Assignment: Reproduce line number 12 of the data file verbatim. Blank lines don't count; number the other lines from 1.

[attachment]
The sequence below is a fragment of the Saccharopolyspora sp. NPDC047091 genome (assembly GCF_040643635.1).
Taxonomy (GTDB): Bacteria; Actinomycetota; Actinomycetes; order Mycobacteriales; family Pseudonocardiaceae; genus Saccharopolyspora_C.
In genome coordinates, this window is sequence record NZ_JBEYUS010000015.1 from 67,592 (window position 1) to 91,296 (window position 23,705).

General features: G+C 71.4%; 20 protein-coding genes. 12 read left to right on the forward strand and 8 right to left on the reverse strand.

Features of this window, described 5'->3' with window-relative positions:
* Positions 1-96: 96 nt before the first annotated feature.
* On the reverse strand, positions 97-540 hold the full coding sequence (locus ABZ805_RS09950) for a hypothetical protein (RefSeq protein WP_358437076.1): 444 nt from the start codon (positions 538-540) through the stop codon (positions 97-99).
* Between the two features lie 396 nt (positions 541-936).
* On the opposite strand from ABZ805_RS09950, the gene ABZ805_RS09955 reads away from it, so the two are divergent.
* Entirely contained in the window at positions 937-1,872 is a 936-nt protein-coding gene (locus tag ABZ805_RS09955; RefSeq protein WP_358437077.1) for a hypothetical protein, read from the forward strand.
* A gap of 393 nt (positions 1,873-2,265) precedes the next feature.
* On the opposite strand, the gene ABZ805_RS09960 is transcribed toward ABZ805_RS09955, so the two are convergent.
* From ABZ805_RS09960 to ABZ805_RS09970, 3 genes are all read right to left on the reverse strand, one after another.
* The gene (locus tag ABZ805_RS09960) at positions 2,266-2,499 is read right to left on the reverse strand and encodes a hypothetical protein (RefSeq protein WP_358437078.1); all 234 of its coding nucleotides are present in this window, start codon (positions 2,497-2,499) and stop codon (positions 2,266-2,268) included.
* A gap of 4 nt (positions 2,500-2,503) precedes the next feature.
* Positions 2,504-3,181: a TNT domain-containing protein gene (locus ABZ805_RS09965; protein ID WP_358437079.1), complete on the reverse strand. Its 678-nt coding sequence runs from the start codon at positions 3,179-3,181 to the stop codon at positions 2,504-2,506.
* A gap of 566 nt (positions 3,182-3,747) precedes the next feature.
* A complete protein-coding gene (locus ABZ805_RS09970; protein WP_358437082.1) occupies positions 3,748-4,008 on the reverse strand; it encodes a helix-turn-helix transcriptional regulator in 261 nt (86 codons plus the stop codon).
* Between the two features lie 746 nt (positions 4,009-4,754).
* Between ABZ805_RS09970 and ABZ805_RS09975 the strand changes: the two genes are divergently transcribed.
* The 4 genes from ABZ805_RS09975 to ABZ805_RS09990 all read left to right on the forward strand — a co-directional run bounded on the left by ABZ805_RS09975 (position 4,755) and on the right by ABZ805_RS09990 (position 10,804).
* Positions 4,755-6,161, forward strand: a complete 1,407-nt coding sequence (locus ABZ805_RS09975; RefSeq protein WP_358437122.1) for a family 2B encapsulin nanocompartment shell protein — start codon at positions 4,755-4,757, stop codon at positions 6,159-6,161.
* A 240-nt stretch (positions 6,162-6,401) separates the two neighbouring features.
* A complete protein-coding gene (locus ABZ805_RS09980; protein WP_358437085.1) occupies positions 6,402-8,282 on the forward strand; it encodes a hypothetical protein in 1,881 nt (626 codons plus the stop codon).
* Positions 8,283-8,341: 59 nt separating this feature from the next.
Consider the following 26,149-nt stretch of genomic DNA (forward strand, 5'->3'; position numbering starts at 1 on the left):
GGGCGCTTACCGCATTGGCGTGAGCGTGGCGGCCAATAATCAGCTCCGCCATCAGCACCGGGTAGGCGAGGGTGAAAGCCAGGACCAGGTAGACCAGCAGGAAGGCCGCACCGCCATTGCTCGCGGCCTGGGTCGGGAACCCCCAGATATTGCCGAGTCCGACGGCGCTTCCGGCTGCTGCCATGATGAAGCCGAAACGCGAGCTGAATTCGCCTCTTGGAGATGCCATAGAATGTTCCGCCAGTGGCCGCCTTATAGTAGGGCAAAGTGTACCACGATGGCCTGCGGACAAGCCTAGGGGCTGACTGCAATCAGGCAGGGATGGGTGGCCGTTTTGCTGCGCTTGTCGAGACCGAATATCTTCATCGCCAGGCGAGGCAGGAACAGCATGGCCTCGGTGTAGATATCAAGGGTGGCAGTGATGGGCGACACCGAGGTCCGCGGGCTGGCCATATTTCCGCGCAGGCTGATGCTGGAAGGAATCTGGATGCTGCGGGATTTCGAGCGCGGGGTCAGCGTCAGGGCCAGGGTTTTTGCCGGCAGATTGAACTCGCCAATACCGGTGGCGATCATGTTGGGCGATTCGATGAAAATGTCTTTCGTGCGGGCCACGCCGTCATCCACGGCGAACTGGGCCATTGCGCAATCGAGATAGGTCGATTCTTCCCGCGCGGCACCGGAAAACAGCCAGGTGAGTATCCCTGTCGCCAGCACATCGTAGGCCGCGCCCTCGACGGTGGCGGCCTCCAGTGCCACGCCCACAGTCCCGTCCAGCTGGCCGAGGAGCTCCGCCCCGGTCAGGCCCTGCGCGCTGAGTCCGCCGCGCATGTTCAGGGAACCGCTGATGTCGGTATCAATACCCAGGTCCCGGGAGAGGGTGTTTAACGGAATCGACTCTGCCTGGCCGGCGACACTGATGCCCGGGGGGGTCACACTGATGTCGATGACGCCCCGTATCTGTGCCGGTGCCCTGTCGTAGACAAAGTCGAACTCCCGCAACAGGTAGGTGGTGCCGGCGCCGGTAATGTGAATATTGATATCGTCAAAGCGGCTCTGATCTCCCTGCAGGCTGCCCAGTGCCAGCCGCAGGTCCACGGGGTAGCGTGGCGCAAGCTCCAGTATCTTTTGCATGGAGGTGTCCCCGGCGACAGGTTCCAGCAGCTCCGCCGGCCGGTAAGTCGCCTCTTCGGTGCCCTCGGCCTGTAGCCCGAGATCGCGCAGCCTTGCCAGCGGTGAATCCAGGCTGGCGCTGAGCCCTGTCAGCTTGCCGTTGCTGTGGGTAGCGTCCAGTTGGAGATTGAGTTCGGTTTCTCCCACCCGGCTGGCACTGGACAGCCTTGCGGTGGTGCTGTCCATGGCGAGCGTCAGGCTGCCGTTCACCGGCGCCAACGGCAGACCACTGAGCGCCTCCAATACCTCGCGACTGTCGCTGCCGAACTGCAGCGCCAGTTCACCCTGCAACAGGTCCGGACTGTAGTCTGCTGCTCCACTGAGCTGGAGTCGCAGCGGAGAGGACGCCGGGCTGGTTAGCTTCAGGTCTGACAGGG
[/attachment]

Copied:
* On the opposite strand, the gene ABZ805_RS09960 is transcribed toward ABZ805_RS09955, so the two are convergent.